Iraq's Super Sunday - NBC New York

Iraq's Super Sunday



    Iraq's Super Sunday
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    General David H. Petraeus performs the coin toss before Super Bowl XLIII between the Arizona Cardinals and the Pittsburgh Steelers.As game began, election results underscored success of Petraeus' surge strategy.

    It was Super Sunday -- but not just because it was the NFL's annual Big Game.   

    Who was right there in Tampa, Florida to help start America's unofficial National Holiday?  One Gen. David H. Petraeuswho launched the game by performing the official coin toss.     

    Meanwhile, a half-world away, the reports had come in:  The latest round of provincial elections in Iraq practically went off without a hitch.  Indeed, from the United States' perspective, it couldn't have gone any better.  Current Prime Minister Nouri Al-Maliki, America's preferred leader, saw his supporters -- primarily Shiite Arabs, and many women -- win elections across the country.  Even better, secular Iraqis gained increased parliamentary strength -- at the expense of many smaller, religious candidates and parties. 

    Given that the primary stated objectives of the Iraq War were to see the country emerge with a relatively stable central government -- and unlikely to take up arms against its Muslim neighbor-states, the elections were a victory. 

    Of course Iraq won't ever be Walt Disney World, but Iraq is getting darn close to becoming suitable. And as far as the US is concerned, so many of the near-term dreams of the now-departed Bush administration are coming true.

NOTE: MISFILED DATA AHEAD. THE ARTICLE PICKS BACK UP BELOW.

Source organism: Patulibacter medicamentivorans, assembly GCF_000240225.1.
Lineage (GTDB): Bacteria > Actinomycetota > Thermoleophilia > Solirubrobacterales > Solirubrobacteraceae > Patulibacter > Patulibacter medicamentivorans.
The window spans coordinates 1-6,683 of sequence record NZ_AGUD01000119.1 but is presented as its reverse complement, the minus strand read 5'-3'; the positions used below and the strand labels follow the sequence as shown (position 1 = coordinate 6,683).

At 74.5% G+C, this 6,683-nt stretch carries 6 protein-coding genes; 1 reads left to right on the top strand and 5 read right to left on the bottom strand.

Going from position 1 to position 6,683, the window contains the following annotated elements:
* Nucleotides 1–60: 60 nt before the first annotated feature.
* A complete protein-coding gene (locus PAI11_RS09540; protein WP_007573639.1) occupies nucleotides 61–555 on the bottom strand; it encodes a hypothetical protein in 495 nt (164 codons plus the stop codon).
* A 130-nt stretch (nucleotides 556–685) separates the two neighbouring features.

If the preliminary results stand (that's a major caveat:  Think we have problems with exit polls?)  Maliki's Iraq will have a strong, central government and, because the religious parties are seeing their parliamentary representation shrink, that central government will, by definition, be more secular. 

    None of this, of course, would be possible had not Petraeus' surge approach proved successful. And, "surge" means both the actual addition of troops -- and the complementary tactical adjustments Petraeus added, such as co-opting various Sunni tribes. Those tribal connections have, apparently, held, with many of them participating in the elections

    So, after Petraeus orchestrated his own version of a fourth-quarter comeback by pulling victory out of a likely defeat two years ago, will new "Coach" Obama completely change the game-plan -- despite the objections of his winning "quarterback"?   

    Robert A. George is a New York writer.  He blogs at Ragged Thots and dabbles in stand-up comedy.